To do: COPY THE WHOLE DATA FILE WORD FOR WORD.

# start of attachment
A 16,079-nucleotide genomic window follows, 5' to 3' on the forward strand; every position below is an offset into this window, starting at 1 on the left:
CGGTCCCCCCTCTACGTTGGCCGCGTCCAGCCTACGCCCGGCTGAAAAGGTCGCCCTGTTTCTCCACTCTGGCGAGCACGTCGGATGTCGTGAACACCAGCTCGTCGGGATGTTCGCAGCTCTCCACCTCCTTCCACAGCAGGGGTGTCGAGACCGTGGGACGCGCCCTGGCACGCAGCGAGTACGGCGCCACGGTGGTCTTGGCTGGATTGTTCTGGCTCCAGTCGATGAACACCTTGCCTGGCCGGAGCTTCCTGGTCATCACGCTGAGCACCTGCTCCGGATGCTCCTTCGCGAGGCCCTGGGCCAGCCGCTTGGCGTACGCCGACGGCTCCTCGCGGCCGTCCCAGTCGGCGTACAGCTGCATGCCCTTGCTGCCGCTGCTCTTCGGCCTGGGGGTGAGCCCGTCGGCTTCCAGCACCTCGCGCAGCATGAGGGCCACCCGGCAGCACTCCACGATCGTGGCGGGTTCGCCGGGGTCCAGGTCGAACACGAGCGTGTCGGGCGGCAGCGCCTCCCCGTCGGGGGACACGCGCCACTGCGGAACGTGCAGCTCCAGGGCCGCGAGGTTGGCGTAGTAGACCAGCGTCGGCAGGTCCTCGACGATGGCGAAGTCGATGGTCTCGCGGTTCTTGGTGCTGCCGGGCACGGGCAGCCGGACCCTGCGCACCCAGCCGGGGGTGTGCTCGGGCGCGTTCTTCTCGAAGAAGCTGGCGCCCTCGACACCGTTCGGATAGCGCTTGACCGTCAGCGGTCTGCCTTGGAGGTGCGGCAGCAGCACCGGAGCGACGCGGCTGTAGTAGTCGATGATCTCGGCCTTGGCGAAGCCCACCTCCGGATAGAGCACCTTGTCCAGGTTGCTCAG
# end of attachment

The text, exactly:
A 16,079-nucleotide genomic window follows, 5' to 3' on the forward strand; every position below is an offset into this window, starting at 1 on the left:
CGGTCCCCCCTCTACGTTGGCCGCGTCCAGCCTACGCCCGGCTGAAAAGGTCGCCCTGTTTCTCCACTCTGGCGAGCACGTCGGATGTCGTGAACACCAGCTCGTCGGGATGTTCGCAGCTCTCCACCTCCTTCCACAGCAGGGGTGTCGAGACCGTGGGACGCGCCCTGGCACGCAGCGAGTACGGCGCCACGGTGGTCTTGGCTGGATTGTTCTGGCTCCAGTCGATGAACACCTTGCCTGGCCGGAGCTTCCTGGTCATCACGCTGAGCACCTGCTCCGGATGCTCCTTCGCGAGGCCCTGGGCCAGCCGCTTGGCGTACGCCGACGGCTCCTCGCGGCCGTCCCAGTCGGCGTACAGCTGCATGCCCTTGCTGCCGCTGCTCTTCGGCCTGGGGGTGAGCCCGTCGGCTTCCAGCACCTCGCGCAGCATGAGGGCCACCCGGCAGCACTCCACGATCGTGGCGGGTTCGCCGGGGTCCAGGTCGAACACGAGCGTGTCGGGCGGCAGCGCCTCCCCGTCGGGGGACACGCGCCACTGCGGAACGTGCAGCTCCAGGGCCGCGAGGTTGGCGTAGTAGACCAGCGTCGGCAGGTCCTCGACGATGGCGAAGTCGATGGTCTCGCGGTTCTTGGTGCTGCCGGGCACGGGCAGCCGGACCCTGCGCACCCAGCCGGGGGTGTGCTCGGGCGCGTTCTTCTCGAAGAAGCTGGCGCCCTCGACACCGTTCGGATAGCGCTTGACCGTCAGCGGTCTGCCTTGGAGGTGCGGCAGCAGCACCGGAGCGACGCGGCTGTAGTAGTCGATGATCTCGGCCTTGGCGAAGCCCACCTCCGGATAGAGCACCTTGTCCAGGTTGCTCAG